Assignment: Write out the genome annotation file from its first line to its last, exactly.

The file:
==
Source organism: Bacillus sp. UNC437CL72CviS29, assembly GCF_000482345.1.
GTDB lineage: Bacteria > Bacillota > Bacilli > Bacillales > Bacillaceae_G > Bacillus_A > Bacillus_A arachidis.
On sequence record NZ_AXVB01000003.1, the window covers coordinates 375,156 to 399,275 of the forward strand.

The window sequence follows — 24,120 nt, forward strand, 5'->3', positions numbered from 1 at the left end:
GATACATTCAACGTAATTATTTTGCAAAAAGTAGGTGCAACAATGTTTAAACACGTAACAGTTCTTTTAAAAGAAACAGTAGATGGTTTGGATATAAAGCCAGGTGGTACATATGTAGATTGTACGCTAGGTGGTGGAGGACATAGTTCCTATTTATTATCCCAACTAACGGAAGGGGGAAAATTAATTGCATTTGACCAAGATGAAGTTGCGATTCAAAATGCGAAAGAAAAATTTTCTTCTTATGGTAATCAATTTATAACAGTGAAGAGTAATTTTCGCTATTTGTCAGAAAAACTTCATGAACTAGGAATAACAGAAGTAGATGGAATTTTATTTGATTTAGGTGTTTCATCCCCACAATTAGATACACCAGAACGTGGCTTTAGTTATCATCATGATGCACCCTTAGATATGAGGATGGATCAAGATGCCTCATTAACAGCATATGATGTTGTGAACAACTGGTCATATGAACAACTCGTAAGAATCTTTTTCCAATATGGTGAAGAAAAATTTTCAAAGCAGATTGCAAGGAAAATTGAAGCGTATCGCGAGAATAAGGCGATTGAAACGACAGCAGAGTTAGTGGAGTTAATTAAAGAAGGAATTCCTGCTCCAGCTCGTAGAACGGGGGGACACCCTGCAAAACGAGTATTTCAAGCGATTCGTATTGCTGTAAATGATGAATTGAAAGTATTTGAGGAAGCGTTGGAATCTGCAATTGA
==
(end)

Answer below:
Source organism: Bacillus sp. UNC437CL72CviS29, assembly GCF_000482345.1.
GTDB lineage: Bacteria > Bacillota > Bacilli > Bacillales > Bacillaceae_G > Bacillus_A > Bacillus_A arachidis.
On sequence record NZ_AXVB01000003.1, the window covers coordinates 375,156 to 399,275 of the forward strand.

The window sequence follows — 24,120 nt, forward strand, 5'->3', positions numbered from 1 at the left end:
GATACATTCAACGTAATTATTTTGCAAAAAGTAGGTGCAACAATGTTTAAACACGTAACAGTTCTTTTAAAAGAAACAGTAGATGGTTTGGATATAAAGCCAGGTGGTACATATGTAGATTGTACGCTAGGTGGTGGAGGACATAGTTCCTATTTATTATCCCAACTAACGGAAGGGGGAAAATTAATTGCATTTGACCAAGATGAAGTTGCGATTCAAAATGCGAAAGAAAAATTTTCTTCTTATGGTAATCAATTTATAACAGTGAAGAGTAATTTTCGCTATTTGTCAGAAAAACTTCATGAACTAGGAATAACAGAAGTAGATGGAATTTTATTTGATTTAGGTGTTTCATCCCCACAATTAGATACACCAGAACGTGGCTTTAGTTATCATCATGATGCACCCTTAGATATGAGGATGGATCAAGATGCCTCATTAACAGCATATGATGTTGTGAACAACTGGTCATATGAACAACTCGTAAGAATCTTTTTCCAATATGGTGAAGAAAAATTTTCAAAGCAGATTGCAAGGAAAATTGAAGCGTATCGCGAGAATAAGGCGATTGAAACGACAGCAGAGTTAGTGGAGTTAATTAAAGAAGGAATTCCTGCTCCAGCTCGTAGAACGGGGGGACACCCTGCAAAACGAGTATTTCAAGCGATTCGTATTGCTGTAAATGATGAATTGAAAGTATTTGAGGAAGCGTTGGAATCTGCAATTGA